“Whore’s Lake” in the Mississippi Delta, near the spot where Emmett Till was killed back in the summer of 1955, has a history of its own…black women were frequently killed and thrown into this lake by white women of the Ku Klux Klan for the alleged crime of sleeping with their husbands. The lake is just outside of Drew, MS (Sunflower County) near the plantation shed where Till was taken and beaten before he was killed for whistling at a white woman. The story is still important today, and has numerous parallels to the recent and tragic murder of Trayvon Martin in Florida. Many people — from historians to columnists and people who personally relate to Till’s death — are writing about the parallels to the murder of Trayvon Martin. Others, usually ignorant to civil rights history, still question why we should care (about either case). In the words of a famous civil rights advocate who came from The Land of Emmett Till, there are those who are getting “sick and tired of getting sick and tired” of feeling a pressure to justify further examination of either murder. I show this particular picture because it provides needed context to what life was like for black people in Mississippi, back when young Till was lynched. Has life really changed very much for young, black men today? Where is the media? More reporting is needed. (Sometimes, I really wonder. But that is for another day.) SK
Some people still don’t get it — about the murders of Emmett Till and Trayvon Martin, and how they relate to our entire society (not just to African Americans). Yet, these are core stories that must be told, and I find myself telling the story of Emmett Till over and over again, mostly to Northerners. Must admit, I am a Northerner and did not know this story, until I went to Mississippi.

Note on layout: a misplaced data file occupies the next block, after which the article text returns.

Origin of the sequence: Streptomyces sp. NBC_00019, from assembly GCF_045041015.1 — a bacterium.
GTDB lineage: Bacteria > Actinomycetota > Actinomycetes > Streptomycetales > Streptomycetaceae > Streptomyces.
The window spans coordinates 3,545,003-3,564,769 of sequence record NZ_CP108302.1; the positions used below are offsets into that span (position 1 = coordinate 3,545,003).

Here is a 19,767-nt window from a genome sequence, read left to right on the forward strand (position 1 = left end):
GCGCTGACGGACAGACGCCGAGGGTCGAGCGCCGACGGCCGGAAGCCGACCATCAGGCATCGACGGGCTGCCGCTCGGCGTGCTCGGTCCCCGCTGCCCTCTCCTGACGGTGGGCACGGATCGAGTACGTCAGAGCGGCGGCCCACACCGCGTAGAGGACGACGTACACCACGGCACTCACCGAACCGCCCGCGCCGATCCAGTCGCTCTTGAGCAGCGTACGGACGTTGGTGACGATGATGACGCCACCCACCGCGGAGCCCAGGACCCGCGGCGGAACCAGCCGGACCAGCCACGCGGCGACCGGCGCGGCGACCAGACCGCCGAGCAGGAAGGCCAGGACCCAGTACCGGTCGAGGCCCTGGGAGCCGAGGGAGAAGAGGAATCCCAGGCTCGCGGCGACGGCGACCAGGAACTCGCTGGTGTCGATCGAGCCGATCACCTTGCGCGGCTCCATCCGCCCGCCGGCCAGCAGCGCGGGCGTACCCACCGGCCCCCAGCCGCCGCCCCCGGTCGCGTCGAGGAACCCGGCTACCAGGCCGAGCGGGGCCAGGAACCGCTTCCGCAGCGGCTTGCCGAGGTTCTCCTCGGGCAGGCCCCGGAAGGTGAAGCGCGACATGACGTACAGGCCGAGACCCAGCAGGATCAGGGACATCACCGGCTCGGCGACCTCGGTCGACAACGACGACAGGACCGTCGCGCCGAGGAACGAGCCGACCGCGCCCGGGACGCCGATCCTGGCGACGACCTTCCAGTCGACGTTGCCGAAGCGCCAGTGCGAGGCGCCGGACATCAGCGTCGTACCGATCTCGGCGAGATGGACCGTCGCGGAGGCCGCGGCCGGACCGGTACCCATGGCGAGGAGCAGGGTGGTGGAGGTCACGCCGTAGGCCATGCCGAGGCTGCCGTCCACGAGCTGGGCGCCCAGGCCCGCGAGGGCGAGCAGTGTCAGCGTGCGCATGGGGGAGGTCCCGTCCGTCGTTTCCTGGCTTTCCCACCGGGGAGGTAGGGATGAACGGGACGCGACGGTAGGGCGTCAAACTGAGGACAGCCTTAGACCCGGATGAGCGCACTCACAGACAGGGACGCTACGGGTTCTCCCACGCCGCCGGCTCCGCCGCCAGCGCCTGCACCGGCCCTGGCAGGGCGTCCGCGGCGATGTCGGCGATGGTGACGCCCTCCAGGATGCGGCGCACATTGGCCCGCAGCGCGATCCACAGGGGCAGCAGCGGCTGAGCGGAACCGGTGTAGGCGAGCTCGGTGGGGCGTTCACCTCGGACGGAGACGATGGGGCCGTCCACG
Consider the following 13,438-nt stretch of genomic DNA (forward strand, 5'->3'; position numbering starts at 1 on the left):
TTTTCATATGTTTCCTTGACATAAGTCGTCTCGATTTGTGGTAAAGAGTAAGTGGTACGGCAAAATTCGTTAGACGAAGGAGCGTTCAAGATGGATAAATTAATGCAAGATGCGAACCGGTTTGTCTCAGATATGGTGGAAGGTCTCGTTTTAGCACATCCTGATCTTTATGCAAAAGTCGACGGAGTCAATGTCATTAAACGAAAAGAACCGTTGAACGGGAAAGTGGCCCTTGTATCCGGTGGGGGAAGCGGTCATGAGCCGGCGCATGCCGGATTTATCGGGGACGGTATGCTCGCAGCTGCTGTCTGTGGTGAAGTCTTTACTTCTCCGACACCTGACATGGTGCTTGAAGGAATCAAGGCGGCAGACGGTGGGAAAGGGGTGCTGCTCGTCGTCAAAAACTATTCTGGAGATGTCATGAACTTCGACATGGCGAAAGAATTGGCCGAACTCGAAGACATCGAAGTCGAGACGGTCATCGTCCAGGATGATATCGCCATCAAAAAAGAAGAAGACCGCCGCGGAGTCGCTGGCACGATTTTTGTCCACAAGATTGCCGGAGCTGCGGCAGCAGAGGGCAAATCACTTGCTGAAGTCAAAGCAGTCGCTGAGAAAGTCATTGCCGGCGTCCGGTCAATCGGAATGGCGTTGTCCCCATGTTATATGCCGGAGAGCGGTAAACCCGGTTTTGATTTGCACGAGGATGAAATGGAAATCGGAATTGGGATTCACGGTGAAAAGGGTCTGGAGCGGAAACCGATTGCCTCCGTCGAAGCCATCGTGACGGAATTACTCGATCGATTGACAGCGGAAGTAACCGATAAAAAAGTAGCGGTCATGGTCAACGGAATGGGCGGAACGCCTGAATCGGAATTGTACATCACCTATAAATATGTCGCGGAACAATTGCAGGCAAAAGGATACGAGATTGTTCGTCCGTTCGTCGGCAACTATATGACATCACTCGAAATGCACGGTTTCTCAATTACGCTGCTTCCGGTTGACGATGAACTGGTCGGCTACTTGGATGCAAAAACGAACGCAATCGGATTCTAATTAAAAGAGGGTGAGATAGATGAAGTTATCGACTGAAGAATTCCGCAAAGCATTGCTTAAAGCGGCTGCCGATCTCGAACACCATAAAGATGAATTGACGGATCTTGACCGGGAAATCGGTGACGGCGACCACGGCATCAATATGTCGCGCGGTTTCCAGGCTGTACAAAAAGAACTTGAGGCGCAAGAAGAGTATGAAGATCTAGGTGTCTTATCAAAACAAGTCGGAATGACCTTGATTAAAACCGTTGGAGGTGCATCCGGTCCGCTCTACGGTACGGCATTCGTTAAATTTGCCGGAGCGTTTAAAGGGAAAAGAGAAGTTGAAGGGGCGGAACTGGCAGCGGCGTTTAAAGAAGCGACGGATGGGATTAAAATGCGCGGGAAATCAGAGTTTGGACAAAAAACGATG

History lessons told to most youngsters must still be skipping the story of Till. At least they did in my history classes. I wonder if the same will happen to the story of Martin, once the murder trial of George Zimmerman ends…
Stephanie Jones, a former Atlanta Public School teacher, is a graduate student in education at the University of Georgia who writes about her introduction to the murder of Emmett Till, back in the summer of 1955 in the Mississippi Delta:
I never learned anything about the Emmett Till case when I was in school. I don’t blame my teacher for not telling me this story. Teachers, under pressure to perform, may have had to push historical moments like these into corners for us to find out about later. That later came one afternoon.
When my mother’s Jet magazines came in the mail, I often flipped through them without much regard, only stopping at the album sales for the week or the announcements of black marriages and anniversaries. I first saw Emmett Till’s face within the pages of that magazine.
There was no picture of Emmett as he looked as a boy, but rather a mangled and swollen pair of lips and two irregular spaces where the eyes should be. I quickly turned the page and I never saw the picture again. The picture became lost somewhere in my memory and I lived uninterrupted from that moment on.
Until I went to Mississippi. (Continue Jones’s remarks here. )
For myself, I think that I have written all that I can about this horrible crime and what it means to our society, even today. And I am sick and tired of being sick and tired of feeling a need to justify why either story (of Emmett or of Trayvon) must be examined. But here is more (an eBook on Emmett Till), if you are still wondering why we must continue to care about the murder of a young Chicago boy who went to visit relatives in the Mississippi Delta — and how it relates to Martin’s demise.